Last updated on March 2018

Neural Correlates of Reward and Symptom Expression in Anorexia Nervosa


Brief description of study

The objective of this study is to identify the patterns of brain activity in reward circuitry that promote symptoms of anorexia nervosa. This project will compare weight-restored individuals with anorexia nervosa to a non-eating disorder control group on reward brain circuitry patterns in response to typically rewarding cues (i.e., entertaining videos) and disorder-specific restrictive eating cues (i.e., low-fat food choice) using fMRI. In addition, this study will examine which neurobiological reward responses among weight-restored individuals with anorexia nervosa predict objective restrictive eating (measured by laboratory meal intake) and longitudinal risk of relapse one year later.

Detailed Study Description

Aim 1: To compare patterns of brain activity in reward circuits to typically rewarding cues and disorder-specific cues between weight-restored individuals with anorexia nervosa and non-eating disorder controls

Hypothesis 1a: Activity in reward circuitry will be elevated in response to typically rewarding cues in the non-eating disorder control group versus weight-restored anorexia nervosa group.

Hypothesis 1b: Activity in reward circuitry will be elevated in response to disorder-specific in the weight-restored anorexia nervosa group versus the non-eating disorder control group.

Aim 2: To specify the relationship between brain patterns related to reward and restrictive eating among weight-restored individuals with anorexia nervosa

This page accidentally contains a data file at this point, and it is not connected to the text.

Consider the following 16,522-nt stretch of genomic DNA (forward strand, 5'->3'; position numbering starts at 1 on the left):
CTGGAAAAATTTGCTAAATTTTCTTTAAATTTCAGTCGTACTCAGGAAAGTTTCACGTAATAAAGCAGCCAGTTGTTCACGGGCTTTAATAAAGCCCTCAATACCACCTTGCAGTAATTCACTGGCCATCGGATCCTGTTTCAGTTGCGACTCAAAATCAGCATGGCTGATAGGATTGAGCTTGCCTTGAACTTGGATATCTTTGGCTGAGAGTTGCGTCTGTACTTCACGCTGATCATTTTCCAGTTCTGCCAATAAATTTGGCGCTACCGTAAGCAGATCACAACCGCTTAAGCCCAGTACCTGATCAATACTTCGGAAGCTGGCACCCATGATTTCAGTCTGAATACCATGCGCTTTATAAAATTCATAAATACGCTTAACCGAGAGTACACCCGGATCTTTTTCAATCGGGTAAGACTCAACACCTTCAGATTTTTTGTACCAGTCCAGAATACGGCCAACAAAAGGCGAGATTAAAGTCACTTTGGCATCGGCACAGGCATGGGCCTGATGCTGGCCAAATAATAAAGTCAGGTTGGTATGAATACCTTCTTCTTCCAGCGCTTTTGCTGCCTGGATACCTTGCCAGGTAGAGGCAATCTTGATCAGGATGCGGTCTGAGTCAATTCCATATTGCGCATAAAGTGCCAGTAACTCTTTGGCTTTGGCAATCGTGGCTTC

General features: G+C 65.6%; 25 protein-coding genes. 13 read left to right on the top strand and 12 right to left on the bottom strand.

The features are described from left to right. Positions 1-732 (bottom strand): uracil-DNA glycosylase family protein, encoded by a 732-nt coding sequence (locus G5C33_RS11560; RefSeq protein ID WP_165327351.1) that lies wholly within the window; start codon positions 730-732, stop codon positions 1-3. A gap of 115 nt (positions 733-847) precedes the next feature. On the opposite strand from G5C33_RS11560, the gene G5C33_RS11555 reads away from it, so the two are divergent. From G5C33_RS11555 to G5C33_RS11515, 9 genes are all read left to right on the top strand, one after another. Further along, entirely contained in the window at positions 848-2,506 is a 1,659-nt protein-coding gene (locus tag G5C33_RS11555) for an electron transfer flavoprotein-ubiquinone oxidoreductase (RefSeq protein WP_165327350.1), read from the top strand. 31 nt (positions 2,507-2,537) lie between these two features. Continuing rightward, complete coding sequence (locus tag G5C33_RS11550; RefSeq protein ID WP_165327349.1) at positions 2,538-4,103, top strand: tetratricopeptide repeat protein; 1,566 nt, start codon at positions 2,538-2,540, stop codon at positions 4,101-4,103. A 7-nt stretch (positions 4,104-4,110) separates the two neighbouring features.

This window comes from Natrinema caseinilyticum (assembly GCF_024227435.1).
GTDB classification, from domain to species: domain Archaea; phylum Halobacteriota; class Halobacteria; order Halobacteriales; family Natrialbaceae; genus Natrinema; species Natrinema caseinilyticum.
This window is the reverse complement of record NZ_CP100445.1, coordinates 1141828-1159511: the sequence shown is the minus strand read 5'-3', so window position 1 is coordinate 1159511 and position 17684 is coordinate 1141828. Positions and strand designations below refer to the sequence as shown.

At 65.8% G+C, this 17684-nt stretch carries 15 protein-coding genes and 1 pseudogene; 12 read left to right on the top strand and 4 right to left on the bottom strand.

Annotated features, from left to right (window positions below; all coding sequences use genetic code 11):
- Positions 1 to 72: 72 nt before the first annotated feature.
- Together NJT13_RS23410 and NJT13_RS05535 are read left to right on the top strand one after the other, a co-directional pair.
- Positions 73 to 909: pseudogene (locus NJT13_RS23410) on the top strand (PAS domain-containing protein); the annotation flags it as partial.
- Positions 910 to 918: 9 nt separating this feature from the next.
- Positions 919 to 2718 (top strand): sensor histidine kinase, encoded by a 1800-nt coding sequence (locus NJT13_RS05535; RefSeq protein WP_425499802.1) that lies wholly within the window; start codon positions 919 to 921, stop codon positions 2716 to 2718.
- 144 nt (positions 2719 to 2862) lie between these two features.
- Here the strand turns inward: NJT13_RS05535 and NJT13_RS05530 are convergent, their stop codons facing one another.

Hypothesis 2a: Lower reward circuit activity in response to typically rewarding cues will predict lower test meal intake for weight-restored anorexia nervosa group versus the non-eating disorder control group.

Hypothesis 2b: Higher reward circuit activity in response to disorder-specific cues will predict lower test meal intake for the weight-restored anorexia nervosa group versus the non-eating disorder control group.

Aim 3: To identify the brain patterns in reward circuitry associated with the risk of relapse among weight-restored individuals with anorexia nervosa in the year following weight-restoration.

Hypothesis 3a: Lower reward circuit activity in response to typically rewarding cues will predict relapse in the weight-restored anorexia nervosa group.

Hypothesis 3b: Higher reward circuit activity in response to disorder-specific cues will predict relapse in the weight-restored anorexia nervosa group.

Clinical Study Identifier: NCT03275545

Contact Investigators or Research Sites near you

Start Over

Ann Haynos, PhD

University of Minnesota
Minneapolis, MN United States
  Connect »